As Paris recovered from a coordinated set of brutal terrorist attacks that left hundreds dead, the rest of the world waited to see how France would respond. The government acted swiftly; President Francois Hollande threw the country into lockdown, declared a state of emergency, sealed borders, and banned public demonstrations. Given practical worries over the safety of the citizenry, such measures seemed appropriate reactions to the attacks in their immediate aftermath. However, several weeks after the incidents, these restrictive rules remain in place, threatening the very fabric of France’s constitutional values.
On November 30, peaceful protests emerged, decrying the cancellation of the Paris People’s Climate March, a large demonstration targeted at world leaders meeting in Paris for the 2015 Climate Change Conference. Thousands gathered in the Place de la Republique, but the activists soon clashed with police, and riot troops fired tear gas at masked protesters. Hundreds were arrested under rules imposed by France’s state of emergency and Hollande was quick to condemn the demonstrations as “scandalous.” By all interpretations of the law, the French government violated the age-old right to peacefully assemble, laid out in one of the crown jewels of French republicanism, the Declaration of the Rights of Man and of the Citizen .
By Suaida Firoze
Suaida Firoze is a senior at Clark University studying Economics and Business Management.
At what point does food become a product? Or can it still be considered food after the numerous processes it undergoes to ultimately become processed food?
The U.S. food industry is under constant scrutiny because of the controversial practices that go into making processed food. What consumers refer to as “junk food” has become the cause of extreme obesity around the nation. Yet, junk food tends to be much cheaper than naturally grown organic produce.
By Frank Geng
Frank Geng is a freshman at the University of Pennsylvania and an associate editor of the Penn Undergraduate Law Journal.
This November, the House of Representatives approved a $325 billion transportation package meant to improve the state of the nation’s highways and infrastructure.  The bill comes several months after the Senate had passed a similar piece of legislation in July.  After continued funding deliberations, Congress could potentially approve a six-year transportation program. This bill, however, would still not provide adequate funding to improve the U.S.’s crumbling infrastructure.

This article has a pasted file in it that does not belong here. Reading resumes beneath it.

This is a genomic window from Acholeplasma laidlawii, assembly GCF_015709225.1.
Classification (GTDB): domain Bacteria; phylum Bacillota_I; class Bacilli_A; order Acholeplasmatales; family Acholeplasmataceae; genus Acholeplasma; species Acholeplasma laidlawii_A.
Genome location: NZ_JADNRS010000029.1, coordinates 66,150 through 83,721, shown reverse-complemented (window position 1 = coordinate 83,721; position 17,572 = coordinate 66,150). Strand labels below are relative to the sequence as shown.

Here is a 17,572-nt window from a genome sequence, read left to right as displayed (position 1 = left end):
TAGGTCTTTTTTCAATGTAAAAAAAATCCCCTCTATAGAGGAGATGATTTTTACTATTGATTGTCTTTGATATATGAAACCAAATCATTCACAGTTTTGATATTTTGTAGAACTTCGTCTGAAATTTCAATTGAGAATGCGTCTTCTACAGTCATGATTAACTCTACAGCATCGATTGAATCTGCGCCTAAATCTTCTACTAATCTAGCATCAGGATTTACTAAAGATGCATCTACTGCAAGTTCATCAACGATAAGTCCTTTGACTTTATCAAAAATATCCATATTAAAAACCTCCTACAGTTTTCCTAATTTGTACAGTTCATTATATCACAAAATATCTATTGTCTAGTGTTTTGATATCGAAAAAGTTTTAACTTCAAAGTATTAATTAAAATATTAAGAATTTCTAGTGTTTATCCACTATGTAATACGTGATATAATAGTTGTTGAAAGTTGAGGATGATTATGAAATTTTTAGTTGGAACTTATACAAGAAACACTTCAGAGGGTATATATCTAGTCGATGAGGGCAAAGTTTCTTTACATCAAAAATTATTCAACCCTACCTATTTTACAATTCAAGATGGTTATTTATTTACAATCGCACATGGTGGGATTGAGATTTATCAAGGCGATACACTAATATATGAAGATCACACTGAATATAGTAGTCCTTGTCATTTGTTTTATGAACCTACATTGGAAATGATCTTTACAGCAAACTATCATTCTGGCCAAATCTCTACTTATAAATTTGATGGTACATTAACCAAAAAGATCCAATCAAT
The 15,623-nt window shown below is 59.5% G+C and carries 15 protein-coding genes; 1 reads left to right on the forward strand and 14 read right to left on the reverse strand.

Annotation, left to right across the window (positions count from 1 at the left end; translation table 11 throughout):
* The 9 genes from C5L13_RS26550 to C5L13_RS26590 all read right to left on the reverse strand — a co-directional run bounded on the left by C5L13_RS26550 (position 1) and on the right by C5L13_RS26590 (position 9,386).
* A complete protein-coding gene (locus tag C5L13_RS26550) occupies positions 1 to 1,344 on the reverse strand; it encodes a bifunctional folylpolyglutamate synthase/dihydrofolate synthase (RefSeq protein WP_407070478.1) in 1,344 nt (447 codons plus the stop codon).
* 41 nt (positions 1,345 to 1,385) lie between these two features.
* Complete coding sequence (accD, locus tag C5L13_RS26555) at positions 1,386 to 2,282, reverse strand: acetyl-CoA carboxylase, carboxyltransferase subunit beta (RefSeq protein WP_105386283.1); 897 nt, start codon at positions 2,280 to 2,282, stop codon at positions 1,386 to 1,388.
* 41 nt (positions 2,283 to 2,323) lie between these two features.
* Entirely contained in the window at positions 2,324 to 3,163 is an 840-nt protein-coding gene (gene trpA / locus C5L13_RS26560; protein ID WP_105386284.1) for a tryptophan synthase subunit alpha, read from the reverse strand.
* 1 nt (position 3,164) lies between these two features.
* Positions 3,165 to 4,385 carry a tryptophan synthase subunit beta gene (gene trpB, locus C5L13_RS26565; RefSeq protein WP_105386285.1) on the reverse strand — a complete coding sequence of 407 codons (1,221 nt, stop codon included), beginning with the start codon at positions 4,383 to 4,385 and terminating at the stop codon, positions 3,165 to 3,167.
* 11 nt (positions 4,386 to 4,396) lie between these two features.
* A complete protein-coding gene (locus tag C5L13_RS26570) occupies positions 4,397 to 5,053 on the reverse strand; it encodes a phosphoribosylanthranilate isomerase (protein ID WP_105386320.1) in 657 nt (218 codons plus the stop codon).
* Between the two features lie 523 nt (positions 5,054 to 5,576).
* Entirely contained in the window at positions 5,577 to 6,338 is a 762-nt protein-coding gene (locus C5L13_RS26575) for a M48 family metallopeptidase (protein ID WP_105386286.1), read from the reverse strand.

In 2013, the American Society of Civil Engineers gave the nation’s highways and bridges a “C+” and its transit systems a “D.”  The U.S. Department of Transportation seems to corroborate these evaluations, estimating that at least 10% of the country’s bridges are “structurally deficient.”  The World Economic Forum’s Global Competitiveness Report ranked U.S. infrastructure nineteenth in the world.  What are we doing wrong?
By Alicia Kysar
Alicia Kysar is a senior at Columbia University studying English and Political Science with a concentration in Pre-Law.
In 2005, Congress passed the Protection of Lawful Commerce in Arms Act, which provided the firearm and ammunitions industry with unprecedented protections from tort legal actions against it. This law originally came about in November of 1998 when Richard M. Daley, then the mayor of Chicago, was searching for a way to curb the gun violence in his city. At that point, there had been 471 deaths in Chicago that were a direct result of gun violence, with many more non-fatal injuries sustained. 
Brian Crowe, Chicago’s corporation counsel, argued that gun manufacturers were largely at fault for these incidences of violence.  Most of the guns used in the shootings had been sold and exchanged illegally, as it was illegal to own a gun unless it was registered before March of 1982. Crowe contended that gun manufacturers nevertheless continued to disseminate their guns by designing them for and marketing them to criminals.  Furthermore, given the overwhelmingly large volume of guns that were sold to a relatively limited clientele, gun manufacturers and distributors should have reasonably been able to assume that people were purchasing guns in suburban areas to distribute them illegally in cities like Chicago; however, the manufacturers and distributors of firearms seemed to have taken advantage of the situation to earn higher profits, disregarding potential safety concerns.